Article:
Lucien’s First Take: Marvel’s Spider-Man 2017 E3 Gameplay

I meant to talk about this months ago, but I am finally getting around to it, because there is a lot to unpack.  Here’s the thing about probably 95% of superhero games – they suck, or are really mediocre.  Especially the ones licensed to films.  Licensed games are the worst thing under the sun.  After the SNES and Sega Genesis, they were all nothing but crap.  So when I heard that Insomniac is making a Spider-Man game that is officially licensed by Marvel, I was groaning.  I mean, Insomniac games are awesome.  They made the Ratchet and Clank games, which are awesome.  But a superhero game to come directly from Marvel?  This has bad idea written all over it.  This year at E3, however, they released a gameplay trailer that has taken all my skepticism and destroyed it.  It looks awesome, so let’s take a look at it now.

Right out of the game, the visuals for this game are amazing.  The level of detail is just perfect.  It’s pretty standard, for a modern console game, but you know what, it’s great.  Definitely hoping we can either customize or get new suits for the web-slinger, but I do like this suit.  Not too worried about that.  Switchable suits has been a standard for Spider-Man games since their inception, so it’s all good.

The control scheme for this game looks pretty simple.  I can clearly tell that almost all of it will be about staying above your targets.  The stealth elements look absolutely phenomenal.  One of the things I always thought was kinda dumb about Spider-Man games is that they don’t take advantage of the elements of getting enemies from above.  Sure, his suit ain’t exactly made to sneak, but you can still hit an enemy from above without them seeing you coming.  Since Spider-Man never kills his foes, we don’t have to worry about non-lethal runs of the game.  Exciting stuff.  The controls for getting back up to beams or on top of objects are taken right out of the Arkham games.  No problem with that whatsoever.  It’s totally fitting for our friendly neighborhood hero.

We also get to see some potential gadget stuff in this game.  Another thing I am digging that seems to have come straight out of the Arkham games.  Desperately hoping that they don’t just copy that formula beat-for-beat though and give you some freedom to customize the stuff you use and be able to craft specialty stuff.  Really wondering how the leveling up system is going to work.  You also can use the environment to fuck up enemies!  That’s awesome!  I love it.  Later on we get to see that done even in combat scenarios.  Manipulating the environment in active combat and not just for stealth is a break from the mold they clearly are going off of, and I think that’s a great one.  But the stealth aspect of this game is really something.  Not gonna lie, the more potential I have to be stealthy, the happier I’ll be.  It’s my favorite way to play a game, and it looks like I get to scratch my itch here.

Then we get our first peek into the combat.  Now here’s something where I want to elaborate on how this game is using the Arkham formula.  A lot of people are saying that that’s unoriginal, but you know what, I think it’s goddamn brilliant.  There’s a reason why.  When you fight, it’s clear that you are using the same kind of system they used in Arkham to dodge enemy attacks before they happen.  To me, this formula makes even more sense for Spider-Man than it did for Batman.  Why?  Because of the Spider Sense.  That talent gives him the ability to see what’s about to happen when danger is close.  He gets an almost perfect ability to perceive incoming problems and react to them.  So the indicator system from the aforementioned series is perfect for that!  It also lets you dodge machine gun fire, which, for those who read the comics, is something that Spider-Man could do when he’s at his best.  Since this game isn’t attached to any film or thing like that, keeping it true to the comics is kind of awesome.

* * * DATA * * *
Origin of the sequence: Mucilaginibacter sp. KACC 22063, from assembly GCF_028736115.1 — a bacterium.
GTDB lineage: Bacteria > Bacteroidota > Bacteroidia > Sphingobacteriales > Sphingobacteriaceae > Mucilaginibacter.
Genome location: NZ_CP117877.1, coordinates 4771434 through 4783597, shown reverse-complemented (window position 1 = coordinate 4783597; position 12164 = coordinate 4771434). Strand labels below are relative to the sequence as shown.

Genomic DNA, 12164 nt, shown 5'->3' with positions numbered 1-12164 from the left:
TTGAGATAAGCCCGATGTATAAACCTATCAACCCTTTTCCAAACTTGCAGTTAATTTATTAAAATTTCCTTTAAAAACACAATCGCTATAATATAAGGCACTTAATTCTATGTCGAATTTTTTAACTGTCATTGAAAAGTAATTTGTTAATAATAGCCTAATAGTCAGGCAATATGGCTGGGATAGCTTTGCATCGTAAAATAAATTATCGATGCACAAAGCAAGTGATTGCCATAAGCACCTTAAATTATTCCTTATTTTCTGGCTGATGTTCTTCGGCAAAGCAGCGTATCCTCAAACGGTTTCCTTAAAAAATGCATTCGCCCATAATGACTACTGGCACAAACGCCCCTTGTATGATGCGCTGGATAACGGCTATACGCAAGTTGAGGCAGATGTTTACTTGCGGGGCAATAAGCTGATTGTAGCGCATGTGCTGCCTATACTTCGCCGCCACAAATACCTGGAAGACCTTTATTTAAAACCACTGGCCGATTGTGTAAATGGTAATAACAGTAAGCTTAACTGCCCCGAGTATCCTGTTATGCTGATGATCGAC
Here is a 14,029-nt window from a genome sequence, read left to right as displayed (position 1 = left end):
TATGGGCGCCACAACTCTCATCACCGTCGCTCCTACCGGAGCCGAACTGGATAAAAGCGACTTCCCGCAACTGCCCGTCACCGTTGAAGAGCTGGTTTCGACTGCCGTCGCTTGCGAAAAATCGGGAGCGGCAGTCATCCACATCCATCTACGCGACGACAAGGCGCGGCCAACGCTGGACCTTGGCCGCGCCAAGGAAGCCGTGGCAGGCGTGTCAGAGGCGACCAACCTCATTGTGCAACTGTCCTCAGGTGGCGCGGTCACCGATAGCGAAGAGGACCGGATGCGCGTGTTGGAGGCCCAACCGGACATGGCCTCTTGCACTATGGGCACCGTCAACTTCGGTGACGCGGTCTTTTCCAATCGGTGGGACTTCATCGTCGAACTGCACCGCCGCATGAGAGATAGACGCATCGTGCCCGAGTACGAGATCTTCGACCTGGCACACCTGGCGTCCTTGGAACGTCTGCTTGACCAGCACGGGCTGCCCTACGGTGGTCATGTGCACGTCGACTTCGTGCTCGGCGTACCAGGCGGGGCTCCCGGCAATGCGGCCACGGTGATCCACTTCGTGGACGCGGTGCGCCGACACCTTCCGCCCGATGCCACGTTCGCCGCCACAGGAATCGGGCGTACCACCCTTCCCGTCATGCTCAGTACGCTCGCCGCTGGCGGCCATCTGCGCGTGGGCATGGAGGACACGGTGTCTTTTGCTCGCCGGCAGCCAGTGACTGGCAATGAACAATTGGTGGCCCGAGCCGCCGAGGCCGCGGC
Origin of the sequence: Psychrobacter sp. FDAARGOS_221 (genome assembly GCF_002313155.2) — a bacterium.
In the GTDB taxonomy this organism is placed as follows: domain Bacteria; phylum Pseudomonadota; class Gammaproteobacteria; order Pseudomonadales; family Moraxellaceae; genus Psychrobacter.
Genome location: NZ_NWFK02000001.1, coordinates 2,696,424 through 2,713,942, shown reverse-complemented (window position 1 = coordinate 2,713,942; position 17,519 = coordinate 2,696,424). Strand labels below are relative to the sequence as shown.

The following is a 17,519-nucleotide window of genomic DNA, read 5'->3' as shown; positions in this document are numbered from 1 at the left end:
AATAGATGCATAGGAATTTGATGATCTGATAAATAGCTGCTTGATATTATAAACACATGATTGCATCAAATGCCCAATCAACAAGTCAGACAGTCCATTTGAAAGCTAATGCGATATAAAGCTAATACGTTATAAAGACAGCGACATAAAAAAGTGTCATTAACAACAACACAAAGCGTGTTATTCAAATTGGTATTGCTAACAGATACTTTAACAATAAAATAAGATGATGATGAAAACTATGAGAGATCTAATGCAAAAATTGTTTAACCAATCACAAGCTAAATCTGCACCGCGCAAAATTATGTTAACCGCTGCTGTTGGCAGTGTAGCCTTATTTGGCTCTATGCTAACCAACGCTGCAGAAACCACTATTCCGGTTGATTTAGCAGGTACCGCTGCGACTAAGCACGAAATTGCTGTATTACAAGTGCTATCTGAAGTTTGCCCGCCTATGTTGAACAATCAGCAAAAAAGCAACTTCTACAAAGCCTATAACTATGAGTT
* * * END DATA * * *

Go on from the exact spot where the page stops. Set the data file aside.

From there we get some stuff with a helicopter that shows this game is also taking cues from the old God of War games with quicktime events.  Not gonna complain about that either.  Clearly they are doing the concept right.  Kinda curious to see what all this “HEX” stuff in that clearly is some kind of energy.  This should be interesting.

This game went from being something I figured wouldn’t be worth my time, to one of my most-anticipated games of 2018.  That’s pretty awesome.  Let me know what you all think down below.

Initial Verdict:
Hyped!

Peace out,

Maverick

Lucien’s Review: Observer

I find myself in a very strange position – having a game where there is nothing wrong with it in terms of appearance, gameplay, or performance, and yet I was totally and completely bored by.  This is a game that has nothing fundamentally wrong with it.  I just got so bored playing it.  How is that possible?  Maybe it’s just not the kind of game for me?  I honestly don’t know.  There could be a lot of self-reflection in my future as I think about this game and what it represents to me.  This review may end up with me just stroking my own dick as I think about why I didn’t really enjoy this game as much as the Steam community seems to, but so be it.  I do want to talk about it.